The Sunday Edition

The refugee crisis is Europe's moral obligation

The American poet and essayist Katha Pollitt sees the refugee crisis as an opportunity to right the wrongs of the past. She suggests countries should admit the same number of refugees, as the number of Jews they shipped off to the death camps in World War II. That would be Hungary -- 55,000; Poland -- 3 million; France -- 77,000; Austria -- 50,000.
Syrian refugees arrive in Greece. (CBC)

While some see the Syrian refugee crisis as a human need to be answered and others see as an existential threat to security, the American poet and essayist Katha Pollitt views it in an entirely different light. In a column in The Nation magazine, Ms. Pollitt says the flood of refugees presents Europe with an opportunity to redeem itself for its treatment of Jews in the Holocaust. She proposes that countries should admit the same number of refugees, as the number of Jews they shipped off to the death camps in World War II. That would be Hungary -- 55,000; Poland -- 3 million; France -- 77,000; Austria -- 50,000.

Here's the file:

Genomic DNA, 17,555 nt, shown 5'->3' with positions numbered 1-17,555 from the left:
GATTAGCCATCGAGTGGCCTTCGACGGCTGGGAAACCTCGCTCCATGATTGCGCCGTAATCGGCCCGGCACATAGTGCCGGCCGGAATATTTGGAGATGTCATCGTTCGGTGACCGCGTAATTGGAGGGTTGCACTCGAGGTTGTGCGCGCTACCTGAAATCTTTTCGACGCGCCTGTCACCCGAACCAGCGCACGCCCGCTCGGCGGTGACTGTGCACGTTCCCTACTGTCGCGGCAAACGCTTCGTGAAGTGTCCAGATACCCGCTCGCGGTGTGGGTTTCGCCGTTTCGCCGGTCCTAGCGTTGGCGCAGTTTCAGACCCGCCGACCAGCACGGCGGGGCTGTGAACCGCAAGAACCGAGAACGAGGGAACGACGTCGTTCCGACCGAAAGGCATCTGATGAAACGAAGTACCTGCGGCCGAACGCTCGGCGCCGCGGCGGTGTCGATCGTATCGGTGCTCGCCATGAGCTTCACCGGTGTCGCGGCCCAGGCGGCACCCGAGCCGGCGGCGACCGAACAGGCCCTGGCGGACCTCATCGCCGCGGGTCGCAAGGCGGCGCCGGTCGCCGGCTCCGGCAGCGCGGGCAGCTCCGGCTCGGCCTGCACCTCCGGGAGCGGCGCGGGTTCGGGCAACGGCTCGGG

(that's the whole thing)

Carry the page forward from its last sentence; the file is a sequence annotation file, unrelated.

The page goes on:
It is a chance, she says, to demonstrate that the world has learned the lessons of history.

 Ms. Pollitt is spending a year in Austria, one of the many European countries struggling to cope with the massive numbers of refugees trudging across the continent.

Katha Pollitt's most recent book is Pro: Reclaiming Abortion Rights.
This photograph, taken just after the liberation by the Soviet army in January, 1945, shows a group of children in the Auschwitz concentration camp. (Associated Press)

Comments

To encourage thoughtful and respectful conversations, first and last names will appear with each submission to CBC/Radio-Canada's online communities (except in children and youth-oriented communities). Pseudonyms will no longer be permitted.

By submitting a comment, you accept that CBC has the right to reproduce and publish that comment in whole or in part, in any manner CBC chooses. Please note that CBC does not endorse the opinions expressed in comments. Comments on this story are moderated according to our Submission Guidelines. Comments are welcome while open. We reserve the right to close comments at any time.